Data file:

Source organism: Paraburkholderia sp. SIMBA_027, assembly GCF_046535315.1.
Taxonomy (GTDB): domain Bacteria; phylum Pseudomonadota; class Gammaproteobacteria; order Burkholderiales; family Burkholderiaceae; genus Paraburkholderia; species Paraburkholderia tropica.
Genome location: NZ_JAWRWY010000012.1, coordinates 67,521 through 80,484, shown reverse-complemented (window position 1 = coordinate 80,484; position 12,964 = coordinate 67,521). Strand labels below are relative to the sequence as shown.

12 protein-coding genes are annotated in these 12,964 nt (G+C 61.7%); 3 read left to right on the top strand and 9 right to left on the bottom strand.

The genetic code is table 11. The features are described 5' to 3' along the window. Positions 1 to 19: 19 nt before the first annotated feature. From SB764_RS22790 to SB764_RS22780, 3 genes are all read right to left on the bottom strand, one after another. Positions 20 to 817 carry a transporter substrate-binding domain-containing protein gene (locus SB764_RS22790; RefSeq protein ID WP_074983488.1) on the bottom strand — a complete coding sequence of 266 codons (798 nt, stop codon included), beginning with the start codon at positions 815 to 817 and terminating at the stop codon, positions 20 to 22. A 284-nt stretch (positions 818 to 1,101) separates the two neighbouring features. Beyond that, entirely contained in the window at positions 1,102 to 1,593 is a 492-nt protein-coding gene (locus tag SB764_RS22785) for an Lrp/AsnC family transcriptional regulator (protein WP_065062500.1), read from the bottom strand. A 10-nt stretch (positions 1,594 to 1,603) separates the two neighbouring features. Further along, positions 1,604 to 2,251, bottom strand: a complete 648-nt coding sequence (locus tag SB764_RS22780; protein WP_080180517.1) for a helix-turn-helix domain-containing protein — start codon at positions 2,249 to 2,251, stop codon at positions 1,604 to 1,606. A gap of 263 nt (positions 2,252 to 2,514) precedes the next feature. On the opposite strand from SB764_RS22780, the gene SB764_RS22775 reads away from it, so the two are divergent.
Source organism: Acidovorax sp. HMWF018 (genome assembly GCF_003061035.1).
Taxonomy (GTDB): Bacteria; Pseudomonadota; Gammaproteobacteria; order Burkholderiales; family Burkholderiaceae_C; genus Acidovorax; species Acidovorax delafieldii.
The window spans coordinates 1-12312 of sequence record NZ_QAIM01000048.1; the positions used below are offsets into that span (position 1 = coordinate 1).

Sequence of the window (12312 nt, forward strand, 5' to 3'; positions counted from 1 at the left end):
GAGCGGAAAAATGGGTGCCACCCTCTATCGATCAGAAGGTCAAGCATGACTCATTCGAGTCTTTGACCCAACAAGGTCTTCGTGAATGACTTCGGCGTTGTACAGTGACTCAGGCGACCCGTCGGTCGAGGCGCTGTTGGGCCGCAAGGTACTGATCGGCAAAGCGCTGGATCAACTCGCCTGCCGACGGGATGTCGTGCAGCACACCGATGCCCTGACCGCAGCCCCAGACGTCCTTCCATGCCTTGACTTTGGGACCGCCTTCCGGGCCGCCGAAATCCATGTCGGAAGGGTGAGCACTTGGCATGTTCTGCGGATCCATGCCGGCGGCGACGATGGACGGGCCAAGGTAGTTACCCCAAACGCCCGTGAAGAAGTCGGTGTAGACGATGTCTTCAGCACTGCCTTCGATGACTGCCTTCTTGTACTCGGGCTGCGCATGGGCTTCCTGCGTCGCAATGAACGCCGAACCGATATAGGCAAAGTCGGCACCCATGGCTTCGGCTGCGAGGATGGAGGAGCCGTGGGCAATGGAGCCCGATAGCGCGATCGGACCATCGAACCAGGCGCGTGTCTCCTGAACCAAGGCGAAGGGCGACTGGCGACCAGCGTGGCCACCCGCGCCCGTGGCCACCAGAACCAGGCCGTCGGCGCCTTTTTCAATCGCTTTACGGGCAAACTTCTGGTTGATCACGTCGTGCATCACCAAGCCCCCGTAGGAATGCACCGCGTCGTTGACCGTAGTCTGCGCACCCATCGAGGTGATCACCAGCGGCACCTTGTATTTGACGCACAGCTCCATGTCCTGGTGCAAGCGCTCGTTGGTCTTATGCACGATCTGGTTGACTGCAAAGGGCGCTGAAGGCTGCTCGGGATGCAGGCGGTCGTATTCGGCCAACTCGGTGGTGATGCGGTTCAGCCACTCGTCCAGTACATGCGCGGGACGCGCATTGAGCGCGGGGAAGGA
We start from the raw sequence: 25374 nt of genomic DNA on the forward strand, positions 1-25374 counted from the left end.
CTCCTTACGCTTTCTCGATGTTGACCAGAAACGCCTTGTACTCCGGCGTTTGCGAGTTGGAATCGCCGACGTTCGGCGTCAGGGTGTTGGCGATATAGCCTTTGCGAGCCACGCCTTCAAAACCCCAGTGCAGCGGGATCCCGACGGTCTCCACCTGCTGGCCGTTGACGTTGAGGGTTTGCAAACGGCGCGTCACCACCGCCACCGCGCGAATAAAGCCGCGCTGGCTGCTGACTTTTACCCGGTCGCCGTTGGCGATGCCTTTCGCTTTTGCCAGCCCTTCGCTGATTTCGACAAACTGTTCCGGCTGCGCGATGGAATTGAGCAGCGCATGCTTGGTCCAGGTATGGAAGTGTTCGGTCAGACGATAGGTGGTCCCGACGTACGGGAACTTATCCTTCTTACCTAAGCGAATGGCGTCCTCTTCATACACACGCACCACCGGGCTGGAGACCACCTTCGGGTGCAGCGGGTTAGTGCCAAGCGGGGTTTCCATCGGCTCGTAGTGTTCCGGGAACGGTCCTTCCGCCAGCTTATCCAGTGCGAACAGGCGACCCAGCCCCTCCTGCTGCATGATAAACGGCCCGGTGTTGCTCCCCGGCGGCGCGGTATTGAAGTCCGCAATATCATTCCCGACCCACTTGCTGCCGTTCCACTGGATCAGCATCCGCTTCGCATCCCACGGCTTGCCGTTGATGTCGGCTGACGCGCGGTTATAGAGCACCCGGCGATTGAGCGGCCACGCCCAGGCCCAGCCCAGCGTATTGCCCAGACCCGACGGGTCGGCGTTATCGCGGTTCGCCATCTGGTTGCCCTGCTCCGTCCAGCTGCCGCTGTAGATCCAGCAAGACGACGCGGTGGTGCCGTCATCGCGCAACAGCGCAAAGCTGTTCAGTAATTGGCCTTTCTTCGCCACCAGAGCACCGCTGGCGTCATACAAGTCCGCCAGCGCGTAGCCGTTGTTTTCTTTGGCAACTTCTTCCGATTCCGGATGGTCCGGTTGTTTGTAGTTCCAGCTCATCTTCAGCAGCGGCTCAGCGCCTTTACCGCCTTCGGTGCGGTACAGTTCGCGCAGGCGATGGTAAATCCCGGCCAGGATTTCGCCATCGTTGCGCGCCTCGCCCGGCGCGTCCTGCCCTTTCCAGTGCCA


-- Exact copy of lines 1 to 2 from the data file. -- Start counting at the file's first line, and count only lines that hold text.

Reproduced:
Source organism: Paraburkholderia sp. SIMBA_027, assembly GCF_046535315.1.
Taxonomy (GTDB): domain Bacteria; phylum Pseudomonadota; class Gammaproteobacteria; order Burkholderiales; family Burkholderiaceae; genus Paraburkholderia; species Paraburkholderia tropica.